Governor Ned Lamont Signed Legislation Enacting The Biennial State Budget For Fiscal Years 2024


(HARTFORD, CT) – Governor Ned Lamont today signed legislation enacting the biennial state budget for fiscal years 2024 and 2025 (House Bill 6941), which includes various tax relief measures for Connecticut residents, including the largest drop in the income tax in state history.

House Bill 6941 reduces income tax by the largest in state history. (Photo:

Among The Tax Reduction Schemes Are:

A middle-class income tax cut lowers the two lowest marginal rates. The 3% charge on the first $10,000 earned by individuals and the first $20,000 earned by couples will be reduced to 2%. The 5% rate on earnings over $40,000 for individuals and $80,000 for couples will be reduced to 4.5%. Individual filers earning $150,000 and couples earning $300,000 will be eligible for these benefits. It is projected that the tax savings will benefit one million taxpayers.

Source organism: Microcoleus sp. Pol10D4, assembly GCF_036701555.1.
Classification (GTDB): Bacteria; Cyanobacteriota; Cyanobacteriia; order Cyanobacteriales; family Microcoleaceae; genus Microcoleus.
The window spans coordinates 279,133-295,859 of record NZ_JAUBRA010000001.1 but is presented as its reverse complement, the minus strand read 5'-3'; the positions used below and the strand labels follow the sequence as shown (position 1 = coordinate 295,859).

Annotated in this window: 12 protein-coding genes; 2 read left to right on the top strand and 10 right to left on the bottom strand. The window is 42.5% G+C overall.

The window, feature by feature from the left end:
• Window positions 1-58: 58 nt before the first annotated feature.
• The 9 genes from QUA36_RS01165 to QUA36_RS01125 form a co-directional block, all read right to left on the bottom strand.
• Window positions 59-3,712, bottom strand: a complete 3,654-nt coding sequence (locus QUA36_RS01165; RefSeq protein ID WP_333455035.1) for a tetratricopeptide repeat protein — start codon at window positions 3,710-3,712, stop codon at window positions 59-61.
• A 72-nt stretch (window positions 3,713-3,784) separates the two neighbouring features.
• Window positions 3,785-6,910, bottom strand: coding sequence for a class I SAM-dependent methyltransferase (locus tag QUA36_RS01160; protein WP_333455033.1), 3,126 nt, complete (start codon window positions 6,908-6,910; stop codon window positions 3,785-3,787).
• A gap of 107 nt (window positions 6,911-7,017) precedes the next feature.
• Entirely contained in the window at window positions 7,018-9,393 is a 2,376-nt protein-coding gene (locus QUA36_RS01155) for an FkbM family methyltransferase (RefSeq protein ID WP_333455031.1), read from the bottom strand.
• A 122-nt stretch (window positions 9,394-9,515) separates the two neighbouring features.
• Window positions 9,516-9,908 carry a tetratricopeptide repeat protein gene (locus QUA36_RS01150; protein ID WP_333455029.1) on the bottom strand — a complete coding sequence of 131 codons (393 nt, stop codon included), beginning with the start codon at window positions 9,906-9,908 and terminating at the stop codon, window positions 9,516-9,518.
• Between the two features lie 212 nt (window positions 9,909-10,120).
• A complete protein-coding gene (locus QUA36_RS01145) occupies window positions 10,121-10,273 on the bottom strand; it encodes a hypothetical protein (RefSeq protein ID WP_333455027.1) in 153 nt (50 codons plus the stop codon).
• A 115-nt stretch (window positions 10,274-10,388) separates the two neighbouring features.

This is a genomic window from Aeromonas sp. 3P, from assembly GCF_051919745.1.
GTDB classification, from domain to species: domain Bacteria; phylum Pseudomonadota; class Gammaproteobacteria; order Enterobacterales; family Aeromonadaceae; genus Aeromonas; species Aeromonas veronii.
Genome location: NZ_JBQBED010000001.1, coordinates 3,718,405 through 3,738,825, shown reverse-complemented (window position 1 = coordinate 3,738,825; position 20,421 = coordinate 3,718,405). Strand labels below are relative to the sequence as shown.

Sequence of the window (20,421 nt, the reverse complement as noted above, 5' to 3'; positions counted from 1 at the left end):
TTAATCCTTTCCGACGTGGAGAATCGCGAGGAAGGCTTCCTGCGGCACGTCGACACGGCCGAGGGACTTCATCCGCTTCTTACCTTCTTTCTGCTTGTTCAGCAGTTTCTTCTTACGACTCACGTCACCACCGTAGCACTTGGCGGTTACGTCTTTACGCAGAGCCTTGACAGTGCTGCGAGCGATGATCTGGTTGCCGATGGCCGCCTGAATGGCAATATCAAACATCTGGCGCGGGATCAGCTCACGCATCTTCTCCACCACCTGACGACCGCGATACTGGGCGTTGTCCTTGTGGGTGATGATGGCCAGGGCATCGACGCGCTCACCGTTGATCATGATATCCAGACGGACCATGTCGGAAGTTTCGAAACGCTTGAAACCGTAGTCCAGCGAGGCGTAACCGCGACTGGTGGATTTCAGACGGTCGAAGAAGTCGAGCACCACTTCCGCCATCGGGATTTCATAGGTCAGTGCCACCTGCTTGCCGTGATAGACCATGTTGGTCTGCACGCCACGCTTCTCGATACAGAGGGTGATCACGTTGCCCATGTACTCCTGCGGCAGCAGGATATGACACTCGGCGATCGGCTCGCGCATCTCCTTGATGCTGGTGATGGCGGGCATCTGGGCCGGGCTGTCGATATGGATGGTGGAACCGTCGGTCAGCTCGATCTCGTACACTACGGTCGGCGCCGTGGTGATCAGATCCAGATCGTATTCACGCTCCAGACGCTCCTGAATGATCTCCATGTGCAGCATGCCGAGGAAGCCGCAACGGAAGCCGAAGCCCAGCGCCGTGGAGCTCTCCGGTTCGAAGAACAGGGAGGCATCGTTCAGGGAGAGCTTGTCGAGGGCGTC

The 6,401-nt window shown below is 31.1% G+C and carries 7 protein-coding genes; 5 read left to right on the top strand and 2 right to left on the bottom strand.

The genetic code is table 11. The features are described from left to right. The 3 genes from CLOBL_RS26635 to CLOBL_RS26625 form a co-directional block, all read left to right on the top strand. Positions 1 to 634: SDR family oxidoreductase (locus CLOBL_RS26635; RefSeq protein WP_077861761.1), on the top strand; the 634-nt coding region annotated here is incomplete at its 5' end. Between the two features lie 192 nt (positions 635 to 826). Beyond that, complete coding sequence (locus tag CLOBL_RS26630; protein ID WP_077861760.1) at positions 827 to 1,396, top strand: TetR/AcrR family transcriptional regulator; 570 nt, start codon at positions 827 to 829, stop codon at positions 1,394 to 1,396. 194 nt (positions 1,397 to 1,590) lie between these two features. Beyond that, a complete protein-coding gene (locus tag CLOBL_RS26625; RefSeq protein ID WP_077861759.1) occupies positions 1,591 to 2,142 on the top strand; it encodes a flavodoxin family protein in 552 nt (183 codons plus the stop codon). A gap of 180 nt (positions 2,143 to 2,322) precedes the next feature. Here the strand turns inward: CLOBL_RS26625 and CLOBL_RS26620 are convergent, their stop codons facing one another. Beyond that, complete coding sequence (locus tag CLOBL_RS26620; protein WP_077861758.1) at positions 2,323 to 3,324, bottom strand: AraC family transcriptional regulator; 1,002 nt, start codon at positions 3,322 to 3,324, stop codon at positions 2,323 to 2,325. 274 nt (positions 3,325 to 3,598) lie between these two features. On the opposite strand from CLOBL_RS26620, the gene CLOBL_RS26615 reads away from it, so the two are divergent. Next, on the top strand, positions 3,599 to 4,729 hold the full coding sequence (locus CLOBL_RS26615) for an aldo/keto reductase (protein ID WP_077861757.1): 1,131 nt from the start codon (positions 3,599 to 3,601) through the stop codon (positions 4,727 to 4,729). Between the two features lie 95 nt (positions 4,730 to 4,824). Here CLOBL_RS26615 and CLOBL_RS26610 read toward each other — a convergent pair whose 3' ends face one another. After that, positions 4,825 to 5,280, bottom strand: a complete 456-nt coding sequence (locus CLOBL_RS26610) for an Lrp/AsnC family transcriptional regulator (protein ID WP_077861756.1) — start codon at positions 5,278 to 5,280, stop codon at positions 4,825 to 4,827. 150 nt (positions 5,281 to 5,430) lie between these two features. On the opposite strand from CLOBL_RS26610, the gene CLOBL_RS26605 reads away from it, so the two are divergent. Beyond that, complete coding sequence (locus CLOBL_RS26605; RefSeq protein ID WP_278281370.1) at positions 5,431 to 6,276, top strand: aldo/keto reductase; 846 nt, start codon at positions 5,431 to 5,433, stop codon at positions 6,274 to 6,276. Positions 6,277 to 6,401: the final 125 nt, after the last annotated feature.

An increase in the Earned Income Tax benefit for low-income workers from 30.5% to 40% of the federal benefit. The Earned Income Tax benefit (EITC) is a refundable state income tax benefit for low-income working individuals and families that is equivalent to the federal credit. This move will result in an additional $44.6 million in state tax credits being distributed to an estimated 211,000 low-income taxpayers. Connecticut is now one of the top five states in the country in terms of Earned Income Tax Credit rates, with a new 40% rate.

Extending current exclusions on certain pension and annuity incomes to help the elderly. The budget, in particular, eliminates the retirement income tax cliff by introducing a phase-out for allowed pension and annuity, and IRA distribution deductions from personal income tax.

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Governor Lamont Signed A Budget To Provide Tax Relief To Middle-Class And Working-class Taxpayers